Discover more from Bald Faced Truth by John Canzano
Canzano: Pedaling through a childhood
That moment when you let go is magic.
Sojourner turned 7 a week ago. Everyone calls her “Soji.” And on Saturday evening, about an hour before sunset, the kid turned to me in the driveway and asked the question I’d been waiting for.
“Dad,” she said, “will you take the training wheels off my bike?”
I have three daughters. Mom reads them books, assists with their artwork, volunteers in their classrooms and packs their lunches. But when it comes to running alongside the kids as they ride a wobbling bicycle for the first time, that’s my thing.
I still watch the video of my oldest daughter’s first solo bike ride. Dakota is in college now. I’d ruptured my patellar tendon six months before and was still recovering from the knee surgery. I limped along, wincing with every step. My right hand gripped the back of her coat, my left held a cell phone, filming.
That moment when you let go — it’s magic isn’t it?
Years later, when she passed her driver’s license test, I thought about that first bike ride. And when we dropped her off at her college dorm a couple of years after that, it crossed my mind on the quiet ride home. I’ll never forget accelerating a few steps ahead, darting across an intersection to check for cross traffic as she pedaled on her own.
“Keep going,” I told her, “you got this.”
I’m fascinated by how different those three daughters are. I ran into one of Dakota’s high school classmates on Saturday, for example. She told me, “Dakota knows everyone.” I’ve often remarked that she’s the kindest, most socially gifted person I know.
My middle kid, Zia, is thoughtful, focused, artist and cautious. She insisted on learning to ride a bicycle on a playground one quiet Sunday afternoon a few years ago. No cars to worry about. I jogged beside her, holding the back of the bike seat until the kid realized I wasn’t there anymore.
“Daaaad… how do I stop?” she asked, pedaling off.
Some things have changed over the years. Bikes cost more. I’m older. And advances in training-wheel technology have made it less cumbersome to remove them. But I can tell you that I always get the same glassy eyes when I see my children make that first solo ride.
Saturday was an unusual day. We had no youth soccer game. And CYO track ended a week ago. I woke, filed my weekly mailbag, and took the girls to breakfast. Their mother is out of the country, in Taiwan, visiting her own father.
His wife, Anna’s stepmother, died earlier this month after an extended and difficult bout with cancer. We’ve been worried about him. He woke us in the middle of the night last week, panicked and confused. Anna expedited her passport, hopped a couple of planes and flew 17 hours through Seattle to Taipei. Then, she rode a bus and took a train to Kaohsiung — just so she could give him a hug.
“Keep going, she told him, “you got this.”
Funny how things come full circle.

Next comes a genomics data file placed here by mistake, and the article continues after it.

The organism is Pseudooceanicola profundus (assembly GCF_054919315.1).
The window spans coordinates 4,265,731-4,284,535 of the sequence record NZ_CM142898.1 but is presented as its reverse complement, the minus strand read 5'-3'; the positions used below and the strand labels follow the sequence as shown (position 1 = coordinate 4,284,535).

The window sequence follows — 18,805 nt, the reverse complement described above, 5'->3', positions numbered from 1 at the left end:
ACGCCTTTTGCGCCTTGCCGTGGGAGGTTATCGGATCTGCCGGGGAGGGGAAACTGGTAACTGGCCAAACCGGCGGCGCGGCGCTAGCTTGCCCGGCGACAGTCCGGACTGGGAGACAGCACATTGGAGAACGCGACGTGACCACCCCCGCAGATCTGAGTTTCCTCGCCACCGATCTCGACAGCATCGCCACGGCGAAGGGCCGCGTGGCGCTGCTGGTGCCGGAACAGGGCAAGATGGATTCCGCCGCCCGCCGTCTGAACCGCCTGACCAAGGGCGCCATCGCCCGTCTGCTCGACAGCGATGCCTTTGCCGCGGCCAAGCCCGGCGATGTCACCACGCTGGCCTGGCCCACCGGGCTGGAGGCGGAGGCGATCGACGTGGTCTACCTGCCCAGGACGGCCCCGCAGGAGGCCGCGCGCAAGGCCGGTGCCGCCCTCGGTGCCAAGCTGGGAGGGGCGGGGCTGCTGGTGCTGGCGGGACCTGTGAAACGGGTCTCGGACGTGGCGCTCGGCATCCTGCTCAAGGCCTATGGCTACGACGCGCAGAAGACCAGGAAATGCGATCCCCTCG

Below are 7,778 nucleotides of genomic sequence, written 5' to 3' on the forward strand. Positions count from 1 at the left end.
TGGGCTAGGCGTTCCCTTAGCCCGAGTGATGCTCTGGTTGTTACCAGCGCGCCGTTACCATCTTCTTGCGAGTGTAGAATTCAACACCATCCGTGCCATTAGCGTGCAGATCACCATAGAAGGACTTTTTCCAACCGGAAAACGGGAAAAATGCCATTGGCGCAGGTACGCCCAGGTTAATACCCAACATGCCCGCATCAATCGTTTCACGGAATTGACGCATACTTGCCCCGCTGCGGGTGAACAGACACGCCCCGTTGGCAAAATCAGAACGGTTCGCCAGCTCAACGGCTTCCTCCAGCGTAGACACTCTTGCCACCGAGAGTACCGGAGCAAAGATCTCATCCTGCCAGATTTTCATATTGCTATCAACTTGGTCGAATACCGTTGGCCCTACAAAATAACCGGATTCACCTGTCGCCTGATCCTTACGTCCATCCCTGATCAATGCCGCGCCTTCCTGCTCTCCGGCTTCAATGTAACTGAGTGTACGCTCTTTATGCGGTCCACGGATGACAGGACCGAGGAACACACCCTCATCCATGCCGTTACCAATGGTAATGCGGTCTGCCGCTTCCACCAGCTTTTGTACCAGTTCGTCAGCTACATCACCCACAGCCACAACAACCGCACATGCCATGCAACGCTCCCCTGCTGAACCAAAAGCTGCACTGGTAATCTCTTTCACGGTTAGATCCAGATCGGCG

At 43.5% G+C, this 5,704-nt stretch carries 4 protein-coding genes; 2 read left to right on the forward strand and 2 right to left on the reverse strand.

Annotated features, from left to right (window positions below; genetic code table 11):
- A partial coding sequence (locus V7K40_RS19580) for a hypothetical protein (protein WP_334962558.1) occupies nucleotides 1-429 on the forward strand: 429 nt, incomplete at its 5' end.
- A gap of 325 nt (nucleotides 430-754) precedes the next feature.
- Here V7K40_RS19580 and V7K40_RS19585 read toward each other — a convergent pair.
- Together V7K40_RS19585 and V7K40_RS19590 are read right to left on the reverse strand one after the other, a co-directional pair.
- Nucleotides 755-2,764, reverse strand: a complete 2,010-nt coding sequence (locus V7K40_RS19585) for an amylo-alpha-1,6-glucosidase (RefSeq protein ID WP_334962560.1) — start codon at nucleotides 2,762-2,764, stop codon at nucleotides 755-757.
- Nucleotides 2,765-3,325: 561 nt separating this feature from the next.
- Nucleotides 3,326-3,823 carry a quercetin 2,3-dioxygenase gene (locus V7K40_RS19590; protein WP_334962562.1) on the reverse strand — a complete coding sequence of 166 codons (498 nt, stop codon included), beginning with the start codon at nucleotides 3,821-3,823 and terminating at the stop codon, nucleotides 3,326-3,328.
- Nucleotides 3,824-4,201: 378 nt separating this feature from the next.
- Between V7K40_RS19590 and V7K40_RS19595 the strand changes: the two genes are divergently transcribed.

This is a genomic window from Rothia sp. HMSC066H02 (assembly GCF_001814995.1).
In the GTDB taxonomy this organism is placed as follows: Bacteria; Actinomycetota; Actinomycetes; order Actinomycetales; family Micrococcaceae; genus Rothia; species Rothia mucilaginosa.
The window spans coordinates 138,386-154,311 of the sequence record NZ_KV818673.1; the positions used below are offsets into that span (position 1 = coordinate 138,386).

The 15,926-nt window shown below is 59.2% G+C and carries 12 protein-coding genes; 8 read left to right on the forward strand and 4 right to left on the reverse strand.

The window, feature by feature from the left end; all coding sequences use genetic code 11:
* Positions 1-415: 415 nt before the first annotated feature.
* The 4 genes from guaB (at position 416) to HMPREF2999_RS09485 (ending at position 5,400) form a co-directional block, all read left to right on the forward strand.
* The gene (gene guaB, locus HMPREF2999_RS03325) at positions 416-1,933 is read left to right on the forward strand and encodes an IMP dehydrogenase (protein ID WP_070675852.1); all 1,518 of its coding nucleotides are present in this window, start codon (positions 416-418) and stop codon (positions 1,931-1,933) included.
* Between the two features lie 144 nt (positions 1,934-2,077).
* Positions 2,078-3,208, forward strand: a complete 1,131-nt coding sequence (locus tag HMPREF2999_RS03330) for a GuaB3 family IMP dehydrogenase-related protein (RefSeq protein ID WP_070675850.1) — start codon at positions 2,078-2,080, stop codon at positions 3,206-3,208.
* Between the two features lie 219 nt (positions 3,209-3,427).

Soji lost a tooth earlier on Saturday. She placed it in a tiny purple box and set it on her dresser. Then, she insisted I take a photo of her smiling with that missing front tooth and text it to her mother. Mom shot back a video message telling her how amazing it was.
Hours later, that same kid chased another milestone. I removed the training wheels and set them on the curb. Her older sister, Zia, pedaled in a circle around the cul-de-sac, explaining how the next 20 minutes would unfold.
“You’re going to feel wobbly,” she said.
“Dad won’t let you fall,” she added.
“Pretty soon,” she continued, “you won’t even remember what it was like to not ride a bike without training wheels.”
Soji is a fighter. Literally. You may recall I wrote about her taking up boxing last year. She likes to get in her stance and shadow box. Jab, cross. Jab, jab, cross. Her skills have proven problematic in spats with her nearest sibling.
I’m fascinated by birth order. I’ve talked with a number of college coaches about it over the years. I noted while watching my oldest daughter play club volleyball years ago that the girls with older siblings appeared to be more competitive.
Scott Rueck, the Oregon State women’s basketball coach told me once that he pays attention to family dynamics when he’s recruiting players.
“I like brothers,” Rueck said. “An older brother is gold. You know she’s probably wrestled around the house forever, and been roughed up. I can watch an AAU game and tell you if she has an older brother by how physical she plays.”
Kelly Graves, who coaches the same sport at Oregon, told me years ago that younger daughters are rebounders. Sabrina Ionescu is a twin, incidentally. So maybe give her brother, Eddy, an assist there.
I thought about some of that on Saturday as I gave Soji her pre-ride pep talk. She’s determined. She learns fast. I half expected when I finished our 60-second chat that she’d nod, start pedaling and ride off without me.
A few minutes later, I was in a familiar sweat.
Soji pedaled as we moved up and down the street. I ran alongside, gripping the back of her seat. I’d let go for a moment, then grab it again as the bike started to veer off or fall over. We repeated this for maybe a dozen passes. A neighbor walking her dog stopped to watch, smiling at the scene. Another neighbor looked out a window and gave a ‘thumbs up’ sign.
A bike ride.
The first day of kindergarten.
It’s everything you hope for as a parent, to be there for your children until they gain the confidence to do it on their own.
You know how this column ends. Daughters eventually ride off, leaving their proud parents behind. Kids grow up. Life moves fast, doesn’t it? On Saturday, I had Soji’s sister stand down the street and hold my phone, filming a video I’ll probably watch a hundred times today.
I let go.
She pedaled by herself.
“Am I doing it?” she asked in disbelief.
“You’re doing it,” I answered, with tears in my eyes.
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